On this day in 1993, British rock legend Eric Clapton, who had been virtually ignored in the Grammy Awards for most of his career, won six Grammys, including the music industry’s three major awards — record, album and song of the year.
On this day in 1994, Dinah Shore, star of radio, T-V, records and movies, died in Beverly Hills, California, of ovarian cancer, just 5 days short of her 78th birthday. She joined the Eddie Cantor radio show in 1941, and two years later had her own program. She began her T-V career in 1951, with “The Dinah Shore Chevy Show.” She once said that people identified her most with the slogan from that show — “See the U-S-A in your Chevrolet.”
Also this day in 1994, the crooner often called France’s Bing Crosby, Jean Sablon died at age 87. During WWII he had his own NBC radio show.
Also in 1994, comedian/actor Garrett Morris was shot during a robbery attempt. A bullet that was lodged dangerously near his spine was removed a week later, and eventually he fully recovered.
On this day in 1997, Dick Enberg became just the 4th sportscaster to receive a star on the Hollywood Walk of Fame.
On this day in 1998, stand-up scomedian Henny Youngman died of complications from the flu at age 91. He is best remembered as the king of the one-liners, including “Take my wife, please.”
Also this day in 1998, Elton John became “Sir” Elton when he was knighted at Buckingham Palace by the Queen. John’s recording of “Candle in the Wind 1997,” the song he sang at Princess Diana’s funeral in September of that year, had sold more than 35 million copies.
Also this day in 1998, drummer Tommy Lee of Motley Crue was arrested for kicking his wife, Ladysmith BC’s Pamela Anderson Lee. She filed for divorce. He eventually served four months in prison.
On this day in 1999, three Canadian singers won awards at the Grammys in Los Angeles. Celine Dion won best female pop vocal and record of the year for “My Heart Will Go On,” Shania Twain won best country song and best country vocal performance for “You’re Still the One” and Alanis Morissette took the best rock song award for “Uninvited.” Lauryn Hill was the big winner of the night, capturing five Grammys, including album of the year for “The Miseducation of Lauryn Hill.”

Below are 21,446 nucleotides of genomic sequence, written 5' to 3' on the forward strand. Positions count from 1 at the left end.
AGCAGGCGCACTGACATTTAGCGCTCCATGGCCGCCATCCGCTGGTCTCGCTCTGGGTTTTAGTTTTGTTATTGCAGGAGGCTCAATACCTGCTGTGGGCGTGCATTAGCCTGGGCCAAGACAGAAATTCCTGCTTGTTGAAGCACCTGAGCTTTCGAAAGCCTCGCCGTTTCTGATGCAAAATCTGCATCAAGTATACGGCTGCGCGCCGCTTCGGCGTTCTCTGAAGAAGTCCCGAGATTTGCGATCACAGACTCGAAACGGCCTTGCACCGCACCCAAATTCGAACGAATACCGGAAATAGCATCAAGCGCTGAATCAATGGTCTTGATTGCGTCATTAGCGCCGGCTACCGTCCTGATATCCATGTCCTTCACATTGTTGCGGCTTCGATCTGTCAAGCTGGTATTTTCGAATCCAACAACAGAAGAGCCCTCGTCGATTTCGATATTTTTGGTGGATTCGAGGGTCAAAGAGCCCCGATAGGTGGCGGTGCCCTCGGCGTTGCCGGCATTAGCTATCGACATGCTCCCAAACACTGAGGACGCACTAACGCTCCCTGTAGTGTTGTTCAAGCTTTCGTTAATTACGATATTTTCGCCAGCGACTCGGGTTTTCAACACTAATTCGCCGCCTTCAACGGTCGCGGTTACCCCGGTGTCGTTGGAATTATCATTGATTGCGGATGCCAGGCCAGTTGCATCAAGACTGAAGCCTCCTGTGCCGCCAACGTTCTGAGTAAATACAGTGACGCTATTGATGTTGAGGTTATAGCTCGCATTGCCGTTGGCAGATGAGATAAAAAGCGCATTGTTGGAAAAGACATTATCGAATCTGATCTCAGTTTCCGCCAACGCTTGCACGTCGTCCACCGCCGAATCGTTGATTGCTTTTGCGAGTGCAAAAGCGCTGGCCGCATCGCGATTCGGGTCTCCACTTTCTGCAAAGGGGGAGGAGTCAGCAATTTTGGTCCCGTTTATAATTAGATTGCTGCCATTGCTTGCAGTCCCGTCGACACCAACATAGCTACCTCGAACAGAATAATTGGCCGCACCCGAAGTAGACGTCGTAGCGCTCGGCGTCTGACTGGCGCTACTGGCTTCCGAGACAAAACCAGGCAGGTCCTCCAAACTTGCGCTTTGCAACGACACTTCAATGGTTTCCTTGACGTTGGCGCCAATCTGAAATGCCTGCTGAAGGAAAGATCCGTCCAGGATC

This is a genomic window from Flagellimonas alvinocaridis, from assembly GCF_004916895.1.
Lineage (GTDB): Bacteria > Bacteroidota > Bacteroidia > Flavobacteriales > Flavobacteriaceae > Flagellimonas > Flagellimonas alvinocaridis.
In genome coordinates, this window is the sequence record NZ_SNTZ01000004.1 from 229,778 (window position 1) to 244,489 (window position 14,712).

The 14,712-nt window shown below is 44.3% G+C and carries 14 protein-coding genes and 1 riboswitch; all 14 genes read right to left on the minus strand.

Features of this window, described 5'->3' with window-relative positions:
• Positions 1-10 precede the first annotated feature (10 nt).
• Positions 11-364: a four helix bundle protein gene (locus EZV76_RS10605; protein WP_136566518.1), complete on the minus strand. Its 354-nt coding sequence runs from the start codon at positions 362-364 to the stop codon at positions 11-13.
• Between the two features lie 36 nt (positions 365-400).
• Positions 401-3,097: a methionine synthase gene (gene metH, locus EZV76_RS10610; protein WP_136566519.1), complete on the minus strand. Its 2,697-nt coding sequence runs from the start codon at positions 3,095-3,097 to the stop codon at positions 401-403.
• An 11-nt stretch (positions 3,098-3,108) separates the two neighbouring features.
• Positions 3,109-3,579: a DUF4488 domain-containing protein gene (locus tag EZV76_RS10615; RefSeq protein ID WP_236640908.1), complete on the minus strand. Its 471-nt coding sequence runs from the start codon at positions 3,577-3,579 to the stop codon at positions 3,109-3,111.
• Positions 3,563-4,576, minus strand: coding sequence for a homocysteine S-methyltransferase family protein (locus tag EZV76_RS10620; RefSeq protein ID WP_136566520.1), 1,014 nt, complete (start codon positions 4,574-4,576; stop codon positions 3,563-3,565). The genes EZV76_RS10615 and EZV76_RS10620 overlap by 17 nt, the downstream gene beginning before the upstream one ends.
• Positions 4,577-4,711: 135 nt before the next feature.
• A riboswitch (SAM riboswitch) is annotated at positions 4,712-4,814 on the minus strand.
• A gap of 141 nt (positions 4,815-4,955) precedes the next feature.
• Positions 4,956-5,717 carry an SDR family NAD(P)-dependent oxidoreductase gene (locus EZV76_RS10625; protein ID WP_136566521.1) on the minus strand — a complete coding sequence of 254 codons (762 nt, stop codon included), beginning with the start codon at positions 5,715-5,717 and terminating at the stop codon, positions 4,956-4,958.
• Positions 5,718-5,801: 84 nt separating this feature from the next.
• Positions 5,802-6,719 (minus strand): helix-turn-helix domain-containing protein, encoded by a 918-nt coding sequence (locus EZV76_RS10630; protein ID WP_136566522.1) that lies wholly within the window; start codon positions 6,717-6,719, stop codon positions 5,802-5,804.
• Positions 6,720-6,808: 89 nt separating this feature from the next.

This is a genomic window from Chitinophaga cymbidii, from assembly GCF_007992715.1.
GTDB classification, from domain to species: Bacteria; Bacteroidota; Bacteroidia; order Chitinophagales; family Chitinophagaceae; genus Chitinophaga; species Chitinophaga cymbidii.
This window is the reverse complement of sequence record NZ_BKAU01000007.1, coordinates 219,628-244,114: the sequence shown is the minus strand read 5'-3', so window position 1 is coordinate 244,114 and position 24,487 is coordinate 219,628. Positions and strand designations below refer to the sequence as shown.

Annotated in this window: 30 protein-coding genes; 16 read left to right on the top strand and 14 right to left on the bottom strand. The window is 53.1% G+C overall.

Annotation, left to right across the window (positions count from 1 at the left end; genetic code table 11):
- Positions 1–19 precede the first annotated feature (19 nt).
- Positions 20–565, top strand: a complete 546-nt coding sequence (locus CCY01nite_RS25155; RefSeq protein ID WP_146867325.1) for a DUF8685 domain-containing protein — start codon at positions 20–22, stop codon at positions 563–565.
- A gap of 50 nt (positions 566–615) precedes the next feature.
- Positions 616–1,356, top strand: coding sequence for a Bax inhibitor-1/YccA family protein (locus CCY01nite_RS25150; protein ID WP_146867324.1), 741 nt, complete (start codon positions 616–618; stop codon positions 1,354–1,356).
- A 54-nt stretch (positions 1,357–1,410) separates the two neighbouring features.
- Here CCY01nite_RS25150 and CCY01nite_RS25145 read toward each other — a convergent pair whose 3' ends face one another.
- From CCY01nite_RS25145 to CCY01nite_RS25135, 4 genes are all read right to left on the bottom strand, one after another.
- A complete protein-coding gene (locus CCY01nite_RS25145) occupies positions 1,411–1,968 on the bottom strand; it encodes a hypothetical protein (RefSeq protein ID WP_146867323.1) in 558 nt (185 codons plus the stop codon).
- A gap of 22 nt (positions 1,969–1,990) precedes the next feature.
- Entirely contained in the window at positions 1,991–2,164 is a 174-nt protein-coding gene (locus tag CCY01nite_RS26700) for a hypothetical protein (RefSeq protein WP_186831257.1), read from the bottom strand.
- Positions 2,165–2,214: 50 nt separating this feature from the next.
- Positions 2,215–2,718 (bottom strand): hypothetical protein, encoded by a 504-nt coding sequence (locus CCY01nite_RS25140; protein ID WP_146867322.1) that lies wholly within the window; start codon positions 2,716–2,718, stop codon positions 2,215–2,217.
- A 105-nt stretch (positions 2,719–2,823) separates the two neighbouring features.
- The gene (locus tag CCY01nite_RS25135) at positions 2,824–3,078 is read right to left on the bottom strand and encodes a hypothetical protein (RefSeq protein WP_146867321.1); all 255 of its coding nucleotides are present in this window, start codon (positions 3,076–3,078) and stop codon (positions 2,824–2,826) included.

On this day in 2000, Carlos Santana won eight awards at this year’s Grammys.
On this day in 2001, Vancouver Broadcaster Rick Honey died of throat cancer at age 53. His last air shift at AM 600 CKBD had been just two days earlier.
On this day in 2002, vibraphone/marimba player Arthur Lyman (Quiet Village, Yellow Bird) died in Honolulu of thoracic cancer at age 70.
On this day in 2003, Country Music Television (CMT) featured an entire day of Shania Twain programming.
On this day in 2004, actor John Randolph (below), a familiar face on movie & TV screens for 55 years, died at age 88. Among his scores of TV guest appearances were recurring roles as a father on the sitcoms “Angie” and “Roseanne.”
Also this day in 2004, “Bubba The Love Sponge” was fired by Clear Channel Communications from his several stations on the US East Coast.
On this day in 2005, Canadian singers Kate and Anna McGarrigle were honoured for lifetime achievement in folk music by ASCAP, the respected American songwriting association. The sisters, born a year apart in Montreal, had been recording music in English and French for 30 years.
On this day in 2006, death claimed popular actors Don Knotts in Los Angeles and Dennis Weaver (below) in Ridgway, Colo.; both at 81 years of age, and both as a result of cancer.
On this day in 2007, Arcade Fire made their first appearance on Saturday Night Live, performing “Intervention” and “Keep the Car Running”.
On this day in 2008, Elton John was featured on the CBS newsmagazine 60 Minutes. He claimed that his ‘80s drug use and promiscuous behavior led him to make amends by starting the Elton John AIDS Foundation.
On this day in 2009, the United States Mint launched a new coin featuring legendary composer, pianist and bandleader Duke Ellington, making him the first African-American to appear by himself on a US coin.
On this day in 2011, Suze Rotolo, the girlfriend of Bob Dylan in the early-Sixties, who walked arm-in-arm with the songwriter on the iconic cover of ‘The Freehweelin’ Bob Dylan’ (above), died at age 67 after a long illness. She inspired such Dylan songs as ‘Don’t Think Twice’, ‘It’s All Right’, ‘Boots Of Spanish Leather’ and ‘Tomorrow Is A Long Time’.
Also in 2011, Stevie Wonder, Smokey Robinson and Sheryl Crow were among the performers at the White House tribute to the Motown sound. Said President Obama, “Motown was the soundtrack of the civil rights era.”
On this day in 2012, Kid Rock was featured on the fourth season of PBS’ Live from the Artists’ Den. His performance had been taped at Elvis Presley’s Automobile Museum in Graceland, which had previously never been filmed for TV.